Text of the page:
When most people know they're ready to buy a home, they take steps to improve their credit score and compare mortgage rates among several lenders. After all, you want to know you're getting the best interest rate on what will probably be the biggest loan you ever take out.
Getting a good rate when you buy a home is great, but what happens when the market changes in a few years? A blended mortgage is also an option available to you down the road to lower your interest rate without breaking your mortgage.
Here's what you should know about blended mortgages and the many ways in which they can help you lower your housing costs.
What Is a Blended Mortgage?
A blended mortgage refers to combining or blending the rate from your existing loan with the rate from a new loan to get a new, lower rate that falls somewhere between the two. Because you are essentially keeping your existing mortgage and not breaking your term, you can avoid prepayment penalties that come with a regular mortgage refinance. A blended mortgage can't give you the best mortgage rate available, but it can allow you to lower your rate without a penalty.
Blended mortgages can be used to lower your interest rate, extend your term, and/or access the equity in your home.
There are two primary types of blended mortgages available:
Blend and Extend
This option is commonly used to extend a home loan. In this case, it's called a "blend and extend." With a blend and extend option, your existing interest rate is blended with a current, lower rate to give you a new rate that's somewhere in the middle. You will also receive a new term on your loan that extends it back to the original length.
To demonstrate how it works, imagine you are halfway through a 5-year fixed rate term and you have an interest rate of 5.5%. You notice your lender now offers a 3.5% rate to new borrowers. With the blend and extend option, you can extend your loan back to a 5-year term and get a new blended rate somewhere between 3.5% and 5.5%.
Blend to Term
What if you want a lower interest rate but you don't need to extend the term on your loan? With the blend to term option, you can get a new blended interest rate on your mortgage but your term remains the same. Using the example above, a blend to term agreement would give you an interest rate between your current 5.5% and the lower 3.5% rate but you will still have just 2.5 years remaining on your term.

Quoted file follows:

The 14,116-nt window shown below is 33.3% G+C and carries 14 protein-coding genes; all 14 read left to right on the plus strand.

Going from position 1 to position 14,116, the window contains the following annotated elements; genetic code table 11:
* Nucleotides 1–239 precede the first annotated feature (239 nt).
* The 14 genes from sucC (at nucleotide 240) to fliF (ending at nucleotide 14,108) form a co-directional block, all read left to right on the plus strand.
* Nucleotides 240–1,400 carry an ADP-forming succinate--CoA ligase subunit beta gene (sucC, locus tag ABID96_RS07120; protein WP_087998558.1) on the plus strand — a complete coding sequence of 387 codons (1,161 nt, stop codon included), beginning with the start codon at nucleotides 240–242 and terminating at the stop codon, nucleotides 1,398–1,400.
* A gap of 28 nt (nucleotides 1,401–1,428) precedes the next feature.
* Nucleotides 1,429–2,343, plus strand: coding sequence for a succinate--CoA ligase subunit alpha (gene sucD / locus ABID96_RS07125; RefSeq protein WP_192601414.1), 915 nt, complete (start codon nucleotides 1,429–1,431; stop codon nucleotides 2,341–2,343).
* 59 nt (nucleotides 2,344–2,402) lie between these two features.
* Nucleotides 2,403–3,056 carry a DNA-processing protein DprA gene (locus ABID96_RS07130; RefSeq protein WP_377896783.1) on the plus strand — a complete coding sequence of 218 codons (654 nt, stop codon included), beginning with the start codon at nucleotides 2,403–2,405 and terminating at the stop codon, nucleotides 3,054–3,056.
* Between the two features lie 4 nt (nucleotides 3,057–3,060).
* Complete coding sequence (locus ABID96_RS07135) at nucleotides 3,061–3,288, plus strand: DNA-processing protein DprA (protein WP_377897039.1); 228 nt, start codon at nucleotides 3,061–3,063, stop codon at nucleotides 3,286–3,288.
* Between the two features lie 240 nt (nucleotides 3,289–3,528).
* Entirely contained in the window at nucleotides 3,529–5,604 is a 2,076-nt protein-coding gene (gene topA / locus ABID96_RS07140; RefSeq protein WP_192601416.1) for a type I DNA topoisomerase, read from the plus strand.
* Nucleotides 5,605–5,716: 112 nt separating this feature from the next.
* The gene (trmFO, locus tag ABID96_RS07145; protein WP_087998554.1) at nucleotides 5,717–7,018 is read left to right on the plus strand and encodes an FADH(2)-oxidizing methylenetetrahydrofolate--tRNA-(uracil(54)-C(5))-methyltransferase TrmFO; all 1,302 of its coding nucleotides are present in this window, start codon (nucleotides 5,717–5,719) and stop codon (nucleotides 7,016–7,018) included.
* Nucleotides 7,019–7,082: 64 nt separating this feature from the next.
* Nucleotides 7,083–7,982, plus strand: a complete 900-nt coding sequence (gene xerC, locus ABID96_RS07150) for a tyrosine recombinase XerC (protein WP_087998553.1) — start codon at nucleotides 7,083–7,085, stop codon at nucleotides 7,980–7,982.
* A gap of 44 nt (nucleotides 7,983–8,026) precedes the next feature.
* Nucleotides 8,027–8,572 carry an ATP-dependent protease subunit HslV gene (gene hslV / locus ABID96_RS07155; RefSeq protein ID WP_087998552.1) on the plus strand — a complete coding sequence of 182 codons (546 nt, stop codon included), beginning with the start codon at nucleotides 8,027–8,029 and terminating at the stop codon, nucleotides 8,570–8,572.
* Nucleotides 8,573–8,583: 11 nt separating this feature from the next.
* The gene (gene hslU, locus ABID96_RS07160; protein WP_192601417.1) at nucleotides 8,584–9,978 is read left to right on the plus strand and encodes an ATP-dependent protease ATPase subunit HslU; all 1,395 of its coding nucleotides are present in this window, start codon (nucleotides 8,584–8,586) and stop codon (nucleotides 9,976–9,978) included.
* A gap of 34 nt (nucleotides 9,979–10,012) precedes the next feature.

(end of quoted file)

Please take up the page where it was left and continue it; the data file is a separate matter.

How to Get a Blended Mortgage
To get a blended mortgage, you will need to request the option from your mortgage lender when interest rates are lower than what you are currently paying. Most lenders require that you are within the first 3 years of a 5-year term to qualify for blending.
Not all lenders offer blended mortgages, though. Ratehub offers a list of lenders that offer blended mortgages and whether they have "blend and extend" and/or "blend to term" options available.
When You May Want a Blended Mortgage
There are many situations in which a blended mortgage can pay off, whether you're buying your first home or want to plan ahead for the future. Here are several ways in which you can use mortgage blending.
Get a Lower Interest Rate
If you buy a home and rates go down within the next few years, a blended mortgage allows you to take advantage of the lower rates without paying a penalty. While blending won't give you the lowest possible interest rate, it can still substantially reduce your rate and your mortgage payments.
Extend the Term of Your Loan
Want to extend your loan term for predictable mortgage payments for the next 5 years? With the "blend to term" option, you can lower your interest rate and extend your term back to the original five years. This gives you more time to pay down your mortgage balance at this lower rate.
Access Home Equity
As you pay down your mortgage, you may decide to access your home equity to make improvements, pay down debt, or even buy a second home. There are three ways to refinance your mortgage: breaking your current mortgage and getting a new loan, taking out a HELOC, or getting a blended mortgage.
If you are facing a substantial prepayment penalty to break your mortgage, choosing a blended mortgage can give you the best of both worlds: a lower interest rate, no penalty, and access to your equity.
Avoid Prepayment Penalties
When you break your mortgage early by selling the home or refinancing, you will need to pay a prepayment penalty. This fee will depend on when you signed your loan contract, your loan term, your mortgage balance, the rate type, and the interest rate. Do you have a fixed-rate mortgage or a variable-rate mortgage? With a fixed-rate loan, this prepayment penalty is the greater of three months' interest or the interest rate differential. With a variable-rate loan, the penalty is three months' interest.
A blended mortgage allows you to essentially renegotiate your interest rate and even extend the term of your mortgage without a traditional refinance. Your interest rate won't be as low as it would with a refinance, but it may save you more money by avoiding this penalty. It's a good idea to use a mortgage penalty calculator to determine which option is best for you, however.
If you're considering refinancing for any reason or you want to have options available to you one day, a blended mortgage is worth considering. This often overlooked option can reduce the costs of a traditional refinance and help you access your equity while lowering your rate.